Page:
Employment and Social Development Canada, Quebec/MaryAnn Mihychuk, Minister of Employment, Workforce Development and Labour


ATINEAU, QC, April 28, 2016 - Canadians come together each year on this day to pay tribute to family, friends and colleagues who have been killed or injured, or have suffered illness due to a work-related incident. We offer my sincere condolences on behalf of the Government of Canada to all who have been affected by these tragedies and to those whose lives have been altered following an incident at work.

While it is difficult to believe, on average, almost three workers across Canada die every day as a result of workplace incidents. Every year, thousands more suffer injury or illness because of their working conditions. Every workplace injury or death is one too many.

These tragedies remind us that there is still much work to be done in the field of workplace health and safety in Canada. They also reaffirm the need for government, employers, unions and employees to work together to ensure all workers return home in good health at the end of the day.

Together we can build a culture of health and safety at workplaces across Canada. Better health and safety happens through diligent, deliberate actions supported by workers and employers.

Today, we lower our flags to honour our loved ones. At 11:00 a.m., please take a moment of silence to reflect on those we have lost, as well as the thousands of Canadians currently living with the outcome of a workplace accident.

They will never be forgotten.


Associated Links

National Day of Mourning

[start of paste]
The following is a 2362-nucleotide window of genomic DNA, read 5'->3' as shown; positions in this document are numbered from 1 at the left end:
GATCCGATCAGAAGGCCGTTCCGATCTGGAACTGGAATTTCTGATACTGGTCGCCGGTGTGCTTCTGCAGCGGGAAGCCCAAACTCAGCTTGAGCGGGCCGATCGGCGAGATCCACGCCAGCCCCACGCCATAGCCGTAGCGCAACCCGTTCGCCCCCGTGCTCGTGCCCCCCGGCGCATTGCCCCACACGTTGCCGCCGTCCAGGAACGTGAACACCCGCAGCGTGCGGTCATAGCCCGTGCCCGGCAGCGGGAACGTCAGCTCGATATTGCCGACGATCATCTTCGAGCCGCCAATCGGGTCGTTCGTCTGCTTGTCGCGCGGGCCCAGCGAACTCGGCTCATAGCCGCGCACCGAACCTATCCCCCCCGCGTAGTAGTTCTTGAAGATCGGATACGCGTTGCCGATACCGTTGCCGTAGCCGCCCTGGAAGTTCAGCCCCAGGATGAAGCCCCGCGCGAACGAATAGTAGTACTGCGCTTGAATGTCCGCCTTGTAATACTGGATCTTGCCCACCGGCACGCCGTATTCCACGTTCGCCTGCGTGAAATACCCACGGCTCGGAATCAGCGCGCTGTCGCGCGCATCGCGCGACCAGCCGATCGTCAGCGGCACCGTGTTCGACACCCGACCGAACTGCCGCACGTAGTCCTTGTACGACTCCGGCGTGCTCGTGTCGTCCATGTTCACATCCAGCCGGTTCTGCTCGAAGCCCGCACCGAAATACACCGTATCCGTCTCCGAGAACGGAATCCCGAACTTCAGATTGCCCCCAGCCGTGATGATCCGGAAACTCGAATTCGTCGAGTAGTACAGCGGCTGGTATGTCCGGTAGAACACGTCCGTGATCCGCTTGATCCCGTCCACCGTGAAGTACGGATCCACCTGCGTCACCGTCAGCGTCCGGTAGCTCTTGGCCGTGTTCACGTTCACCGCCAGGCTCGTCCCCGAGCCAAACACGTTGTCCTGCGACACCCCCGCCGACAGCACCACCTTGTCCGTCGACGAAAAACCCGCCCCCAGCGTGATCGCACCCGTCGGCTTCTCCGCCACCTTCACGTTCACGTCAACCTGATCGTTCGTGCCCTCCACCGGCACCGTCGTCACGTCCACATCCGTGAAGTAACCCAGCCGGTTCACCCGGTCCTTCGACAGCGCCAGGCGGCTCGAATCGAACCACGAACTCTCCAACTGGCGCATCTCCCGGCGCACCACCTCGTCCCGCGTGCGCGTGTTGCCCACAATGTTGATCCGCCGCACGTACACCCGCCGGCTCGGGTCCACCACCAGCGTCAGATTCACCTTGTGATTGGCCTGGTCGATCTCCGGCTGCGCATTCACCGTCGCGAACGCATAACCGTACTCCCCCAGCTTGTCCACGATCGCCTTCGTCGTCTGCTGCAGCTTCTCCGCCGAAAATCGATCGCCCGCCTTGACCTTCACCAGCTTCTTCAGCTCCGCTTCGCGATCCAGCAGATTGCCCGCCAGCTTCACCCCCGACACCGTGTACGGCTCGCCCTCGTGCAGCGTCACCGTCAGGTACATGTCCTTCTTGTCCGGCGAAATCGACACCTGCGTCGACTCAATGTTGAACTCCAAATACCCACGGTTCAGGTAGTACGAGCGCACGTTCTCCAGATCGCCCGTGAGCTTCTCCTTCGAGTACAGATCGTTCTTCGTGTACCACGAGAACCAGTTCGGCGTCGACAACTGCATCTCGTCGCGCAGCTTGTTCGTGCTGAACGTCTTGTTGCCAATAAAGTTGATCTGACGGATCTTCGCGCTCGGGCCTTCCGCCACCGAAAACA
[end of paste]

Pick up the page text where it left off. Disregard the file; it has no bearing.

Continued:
Workplace health and safety         
Canadian Centre for Occupational Health and Safety


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Ceremonies Across BC Remember Workers

'In a split second, everything changes'

WorkSafe BC/Website photo John Beckett, WorkSafeBC Director


RICHMOND, BC, April 28, 2016 - Today, thousands of workers, families, employers and union members are remembering those who lost their lives on the job with ceremonies across British Columbia. In 2015, there were 122 work-related deaths in B.C. Of those, 72 were due to occupational disease, mainly from exposure to asbestos decades ago and 50 resulted from traumatic injury including nine from motor vehicle incidents (MVIs).

Gerry Salmon, a WorkSafeBC Prevention Officer died in a Motor Vehicle Incident in 1982 on his way to present a safety talk in Creston B.C.

His daughter, Mary-Jaye Salmon, a current WorkSafeBC Prevention Officer, will recount her family's story at today's commemorative ceremony at Jack Poole Plaza jointly hosted by the BC Federation of Labour, the Business Council of British Columbia and WorkSafeBC.

"I know first-hand what it feels like to get that knock on the door, and to be given the worst imaginable news. Since becoming a WorkSafeBC officer I've dealt with 13 fatalities and each one took me back to my loss. In a split second, everything changes," said Mary-Jaye Salmon, daughter of fatally injured worker Gerry Salmon.